I think before you jump down that rabbit hole Tom, first assess your hearing abilities seeing that your not a young buck anymore. I've noticed a good decline in mine lately. The reason I say to do an honest assessment is because otherwise you can be throwing good money at nuances that won't amount to a hill of difference over a certain price catagory.

    My own experiences tell me, that after listening to many servers, most of the advantages come in the way of noise elimination. The quieter a unit is, the more it throws out that clarity and hearing deeper into the tracks. I don't think you'll find, at least I haven't, that music servers aren't on the same playing field as other gear when it comes to throwing soundstages and all those other nifty things we like to describe audio with. The elimination of noise, allows the other associated gear to shine, and I think that in and of itself is worth the price of admission. Aside from the convenience factor that is.

    Other than that, same things apply as all audio gear, quality of connecting cables, dacs, quality of music sources/files.
    HT SYSTEM-
    Sony 850c 4k
    Pioneer elite vhx 21
    Sony 4k BRP
    SVS SB-2000
    Polk Sig. 20's
    Polk FX500 surrounds

    Cables-
    Acoustic zen Satori speaker cables
    Acoustic zen Matrix 2 IC's
    Wireworld eclipse 7 ic's
    Audio metallurgy ga-o digital cable

    Kitchen

    Sonos zp90
    Grant Fidelity tube dac
    B&k 1420
    lsi 9's
  • treitz3 wrote: »
    I'll start here.

    There is a highly respected and well regarded forum devoted to this topic. Manufacturers, digital scientists, engineers, and other digital music industry professionals are among its esteemed membership.

    I started here:

    The audiophilestyle.com forum (formerly the computeraudiophile.com forum)



    Proud and loyal citizen of the Digital Domain and Solid State Country!
  • treitz3
    treitz3 Posts: 18,136
    edited November 2023
    Here is the thing. I hear what you are saying, I truly am.....but.....these are my roots in audio. The folks here (for the most part, along with another forum that is now defunct) have taught me where I am at now along my audio journey.

    That journey has been one HELL of a ride. I wouldn't trade it for anything, based upon what hits my ears tonight, versus what I have heard all my life.

    Sure, I can go onto another forum and hold the very thing that I seek to achieve...but (as evidenced by some of the comments)?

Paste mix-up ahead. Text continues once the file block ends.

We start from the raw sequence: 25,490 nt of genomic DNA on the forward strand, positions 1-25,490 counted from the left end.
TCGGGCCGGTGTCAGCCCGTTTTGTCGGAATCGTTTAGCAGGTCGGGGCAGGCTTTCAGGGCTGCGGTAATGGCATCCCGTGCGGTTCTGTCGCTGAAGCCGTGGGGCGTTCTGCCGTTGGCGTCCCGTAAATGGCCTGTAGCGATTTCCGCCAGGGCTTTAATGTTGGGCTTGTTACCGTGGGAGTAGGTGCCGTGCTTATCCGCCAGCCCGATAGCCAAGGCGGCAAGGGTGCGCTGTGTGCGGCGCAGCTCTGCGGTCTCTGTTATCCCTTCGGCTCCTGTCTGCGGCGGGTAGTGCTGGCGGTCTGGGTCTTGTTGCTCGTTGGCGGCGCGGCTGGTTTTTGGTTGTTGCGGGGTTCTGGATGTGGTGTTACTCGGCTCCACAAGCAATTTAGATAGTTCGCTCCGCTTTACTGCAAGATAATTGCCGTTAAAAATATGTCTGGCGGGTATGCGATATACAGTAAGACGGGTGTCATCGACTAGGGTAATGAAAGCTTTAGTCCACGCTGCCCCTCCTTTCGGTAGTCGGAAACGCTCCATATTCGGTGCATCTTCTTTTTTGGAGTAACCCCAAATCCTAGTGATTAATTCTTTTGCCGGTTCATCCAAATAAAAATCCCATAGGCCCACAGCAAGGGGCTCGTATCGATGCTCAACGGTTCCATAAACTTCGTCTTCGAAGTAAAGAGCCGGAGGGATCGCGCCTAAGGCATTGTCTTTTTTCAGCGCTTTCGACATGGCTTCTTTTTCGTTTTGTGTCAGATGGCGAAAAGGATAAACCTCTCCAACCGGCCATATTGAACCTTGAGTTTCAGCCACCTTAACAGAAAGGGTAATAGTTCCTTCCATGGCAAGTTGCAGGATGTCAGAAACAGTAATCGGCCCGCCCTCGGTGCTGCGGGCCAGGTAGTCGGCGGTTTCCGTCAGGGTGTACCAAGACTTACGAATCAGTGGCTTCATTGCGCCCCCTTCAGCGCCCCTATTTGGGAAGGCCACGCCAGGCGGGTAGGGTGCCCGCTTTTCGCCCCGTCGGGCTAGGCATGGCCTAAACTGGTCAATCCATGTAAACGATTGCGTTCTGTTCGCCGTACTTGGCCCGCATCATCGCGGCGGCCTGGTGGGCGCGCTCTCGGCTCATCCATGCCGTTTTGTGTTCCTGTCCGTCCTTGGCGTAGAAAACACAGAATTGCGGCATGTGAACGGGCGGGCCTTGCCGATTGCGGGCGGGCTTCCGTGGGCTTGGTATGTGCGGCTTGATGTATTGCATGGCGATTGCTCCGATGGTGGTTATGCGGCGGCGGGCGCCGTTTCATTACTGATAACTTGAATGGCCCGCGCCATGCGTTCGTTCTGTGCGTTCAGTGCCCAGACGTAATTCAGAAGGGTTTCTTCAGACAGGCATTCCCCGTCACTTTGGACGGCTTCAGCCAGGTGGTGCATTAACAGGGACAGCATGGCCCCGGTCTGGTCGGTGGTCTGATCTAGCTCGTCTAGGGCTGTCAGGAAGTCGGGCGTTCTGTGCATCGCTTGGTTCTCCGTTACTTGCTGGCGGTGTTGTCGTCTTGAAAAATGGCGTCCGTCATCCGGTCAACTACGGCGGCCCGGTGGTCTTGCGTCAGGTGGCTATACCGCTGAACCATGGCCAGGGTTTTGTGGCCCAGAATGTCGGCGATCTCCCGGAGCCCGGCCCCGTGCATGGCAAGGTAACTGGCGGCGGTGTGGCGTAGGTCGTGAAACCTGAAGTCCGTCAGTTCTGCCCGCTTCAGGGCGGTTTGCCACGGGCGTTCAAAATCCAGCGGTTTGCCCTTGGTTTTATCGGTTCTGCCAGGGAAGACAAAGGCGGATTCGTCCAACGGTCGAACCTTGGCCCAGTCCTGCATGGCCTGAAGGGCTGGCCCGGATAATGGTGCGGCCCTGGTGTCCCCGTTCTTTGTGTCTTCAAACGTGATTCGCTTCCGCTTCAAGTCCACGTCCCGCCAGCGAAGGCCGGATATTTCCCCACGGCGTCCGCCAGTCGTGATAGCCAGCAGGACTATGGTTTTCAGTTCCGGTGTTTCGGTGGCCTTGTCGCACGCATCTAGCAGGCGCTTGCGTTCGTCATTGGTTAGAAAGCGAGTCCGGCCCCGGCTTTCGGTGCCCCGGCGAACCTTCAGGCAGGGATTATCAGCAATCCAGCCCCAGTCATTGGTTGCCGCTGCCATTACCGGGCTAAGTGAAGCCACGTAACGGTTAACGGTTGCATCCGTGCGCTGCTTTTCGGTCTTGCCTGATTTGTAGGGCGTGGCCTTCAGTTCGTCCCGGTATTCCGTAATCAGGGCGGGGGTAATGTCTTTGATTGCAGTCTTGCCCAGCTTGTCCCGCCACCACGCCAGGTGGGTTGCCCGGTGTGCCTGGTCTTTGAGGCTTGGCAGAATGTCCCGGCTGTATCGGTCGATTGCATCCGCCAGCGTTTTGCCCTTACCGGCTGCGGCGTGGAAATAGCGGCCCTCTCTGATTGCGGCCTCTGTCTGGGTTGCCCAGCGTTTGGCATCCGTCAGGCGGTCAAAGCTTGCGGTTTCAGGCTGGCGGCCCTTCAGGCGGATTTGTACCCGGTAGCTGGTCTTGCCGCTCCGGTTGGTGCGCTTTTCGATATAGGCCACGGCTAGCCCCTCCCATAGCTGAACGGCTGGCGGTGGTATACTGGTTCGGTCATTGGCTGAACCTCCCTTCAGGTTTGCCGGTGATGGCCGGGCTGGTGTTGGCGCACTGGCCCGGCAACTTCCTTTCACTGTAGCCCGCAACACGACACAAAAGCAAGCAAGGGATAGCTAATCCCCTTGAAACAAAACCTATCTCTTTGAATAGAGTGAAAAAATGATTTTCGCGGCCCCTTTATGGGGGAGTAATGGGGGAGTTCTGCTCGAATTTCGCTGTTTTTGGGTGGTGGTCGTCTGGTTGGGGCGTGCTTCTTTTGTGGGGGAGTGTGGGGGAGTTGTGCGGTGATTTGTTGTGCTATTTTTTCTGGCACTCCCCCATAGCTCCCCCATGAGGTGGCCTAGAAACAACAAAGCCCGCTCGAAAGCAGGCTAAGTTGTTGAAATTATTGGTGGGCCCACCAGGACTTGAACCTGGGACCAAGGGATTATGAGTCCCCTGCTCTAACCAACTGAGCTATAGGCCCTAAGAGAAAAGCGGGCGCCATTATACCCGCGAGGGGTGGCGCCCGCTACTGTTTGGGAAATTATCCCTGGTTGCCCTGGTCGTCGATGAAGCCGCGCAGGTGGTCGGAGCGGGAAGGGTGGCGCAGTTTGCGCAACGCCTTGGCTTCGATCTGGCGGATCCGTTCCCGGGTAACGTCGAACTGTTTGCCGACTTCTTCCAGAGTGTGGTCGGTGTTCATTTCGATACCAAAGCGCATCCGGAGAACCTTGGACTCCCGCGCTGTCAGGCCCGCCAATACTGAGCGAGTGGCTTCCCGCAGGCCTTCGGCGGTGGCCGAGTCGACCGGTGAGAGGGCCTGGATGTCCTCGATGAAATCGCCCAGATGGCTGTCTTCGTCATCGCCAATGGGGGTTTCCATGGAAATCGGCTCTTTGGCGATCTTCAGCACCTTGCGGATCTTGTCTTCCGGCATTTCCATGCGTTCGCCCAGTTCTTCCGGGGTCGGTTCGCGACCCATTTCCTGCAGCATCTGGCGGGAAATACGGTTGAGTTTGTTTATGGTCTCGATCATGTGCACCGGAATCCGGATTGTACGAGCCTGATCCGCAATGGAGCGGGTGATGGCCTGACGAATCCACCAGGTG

I am not the only virgin when it comes to this. I'd rather share my journey along this path with this forum than abandon my bretheren.

    I hope you can dig that.

    Trust me when I say that if a question isn't answered here? I'll look elsewhere for said answer. But with that said, I will report said answer back here at the Polk forum.

    I'd rather learn with the folks on this forum than be lead astray from folks who have no idea who you are or what you are about, when it comes to the end result as to what hits your ears.

    Tom
    ~ In search of accurate reproduction of music. Real sound is my reference and while perfection may not be attainable? If I chase it, I might just catch excellence. ~
  • treitz3
    treitz3 Posts: 18,136
    You have a great point here and you, of all people have shown that. In spades.

    I just don't know if I have the time to do what you have done over that span of time. You went WELL above the call of duty. TBT.

    Tom
    ~ In search of accurate reproduction of music. Real sound is my reference and while perfection may not be attainable? If I chase it, I might just catch excellence. ~
  • billbillw
    billbillw Posts: 6,153
    Tom, I think there are enough of us here that have the knowledge to get you where you want to be. Audiophile Style is a great resource, but it goes way beyond simple playback from a music server to a 2-channel stereo system.
    For rig details, see my profile. Nothing here anymore...
  • treitz3
    treitz3 Posts: 18,136
    That's what I was expecting. Let's have that discussion here. I will learn what others have blazed the path on. Those who choose to learn with me?

    So be it.

    As you all know by now, I am a co.plete virgin to this. Heck, in all my years on this big, blue marble? I have yet to even burm a CD.

    That's how virgin I am......but I want to learn.

    Tom